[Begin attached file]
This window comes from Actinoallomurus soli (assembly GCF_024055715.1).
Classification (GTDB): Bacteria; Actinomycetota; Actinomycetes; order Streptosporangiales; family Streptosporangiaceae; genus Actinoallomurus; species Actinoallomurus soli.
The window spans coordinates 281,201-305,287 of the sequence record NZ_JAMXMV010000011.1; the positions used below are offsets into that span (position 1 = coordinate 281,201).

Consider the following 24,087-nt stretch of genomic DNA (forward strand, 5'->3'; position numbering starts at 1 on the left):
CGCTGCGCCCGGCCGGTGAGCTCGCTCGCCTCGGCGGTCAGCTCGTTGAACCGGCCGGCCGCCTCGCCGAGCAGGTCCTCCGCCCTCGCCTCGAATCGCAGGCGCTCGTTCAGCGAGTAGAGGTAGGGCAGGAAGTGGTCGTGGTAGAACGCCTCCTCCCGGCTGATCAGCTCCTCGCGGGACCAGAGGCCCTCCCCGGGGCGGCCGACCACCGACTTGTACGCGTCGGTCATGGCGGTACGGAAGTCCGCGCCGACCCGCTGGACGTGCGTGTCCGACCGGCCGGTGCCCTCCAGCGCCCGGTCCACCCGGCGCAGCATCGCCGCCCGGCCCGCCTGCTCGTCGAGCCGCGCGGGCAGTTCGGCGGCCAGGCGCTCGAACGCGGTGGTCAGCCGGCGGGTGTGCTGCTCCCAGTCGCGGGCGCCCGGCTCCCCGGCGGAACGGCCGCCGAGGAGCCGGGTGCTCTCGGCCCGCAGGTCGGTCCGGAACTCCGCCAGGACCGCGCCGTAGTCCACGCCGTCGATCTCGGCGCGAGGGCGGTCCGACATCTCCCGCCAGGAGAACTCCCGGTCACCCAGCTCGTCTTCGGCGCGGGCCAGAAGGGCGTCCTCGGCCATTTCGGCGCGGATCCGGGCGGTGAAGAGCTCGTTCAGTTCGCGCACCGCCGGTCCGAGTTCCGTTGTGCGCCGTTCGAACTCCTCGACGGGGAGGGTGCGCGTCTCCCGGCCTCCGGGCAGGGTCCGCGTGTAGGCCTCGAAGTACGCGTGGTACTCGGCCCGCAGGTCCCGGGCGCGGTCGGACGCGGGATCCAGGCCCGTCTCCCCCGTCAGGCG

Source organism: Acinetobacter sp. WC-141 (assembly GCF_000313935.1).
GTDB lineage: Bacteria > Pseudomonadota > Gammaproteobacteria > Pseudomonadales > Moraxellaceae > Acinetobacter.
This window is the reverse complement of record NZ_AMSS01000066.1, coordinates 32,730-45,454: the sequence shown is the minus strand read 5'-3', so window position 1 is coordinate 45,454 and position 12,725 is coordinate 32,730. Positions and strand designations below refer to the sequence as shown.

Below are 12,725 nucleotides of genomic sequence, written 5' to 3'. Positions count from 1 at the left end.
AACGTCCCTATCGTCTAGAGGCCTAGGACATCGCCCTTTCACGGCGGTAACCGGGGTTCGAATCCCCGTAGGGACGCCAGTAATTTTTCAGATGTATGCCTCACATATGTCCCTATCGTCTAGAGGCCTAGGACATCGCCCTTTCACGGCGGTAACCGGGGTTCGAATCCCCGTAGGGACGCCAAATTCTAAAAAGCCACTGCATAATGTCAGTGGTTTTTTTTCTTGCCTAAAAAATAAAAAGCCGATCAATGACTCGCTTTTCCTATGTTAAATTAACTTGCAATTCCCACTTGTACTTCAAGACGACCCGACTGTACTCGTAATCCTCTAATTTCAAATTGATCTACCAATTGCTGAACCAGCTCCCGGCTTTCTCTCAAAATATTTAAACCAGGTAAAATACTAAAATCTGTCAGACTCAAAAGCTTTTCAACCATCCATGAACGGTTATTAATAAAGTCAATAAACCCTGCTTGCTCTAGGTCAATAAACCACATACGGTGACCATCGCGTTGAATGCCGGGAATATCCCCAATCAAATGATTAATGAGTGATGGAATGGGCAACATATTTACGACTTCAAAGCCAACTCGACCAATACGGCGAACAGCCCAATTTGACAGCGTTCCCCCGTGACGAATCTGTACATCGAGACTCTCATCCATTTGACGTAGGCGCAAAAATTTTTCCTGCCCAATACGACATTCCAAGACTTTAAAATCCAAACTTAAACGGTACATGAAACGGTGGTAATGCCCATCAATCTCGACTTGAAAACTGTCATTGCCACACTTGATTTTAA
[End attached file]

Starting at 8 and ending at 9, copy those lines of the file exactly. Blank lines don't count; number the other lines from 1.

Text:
This window is the reverse complement of record NZ_AMSS01000066.1, coordinates 32,730-45,454: the sequence shown is the minus strand read 5'-3', so window position 1 is coordinate 45,454 and position 12,725 is coordinate 32,730. Positions and strand designations below refer to the sequence as shown.

Below are 12,725 nucleotides of genomic sequence, written 5' to 3'. Positions count from 1 at the left end.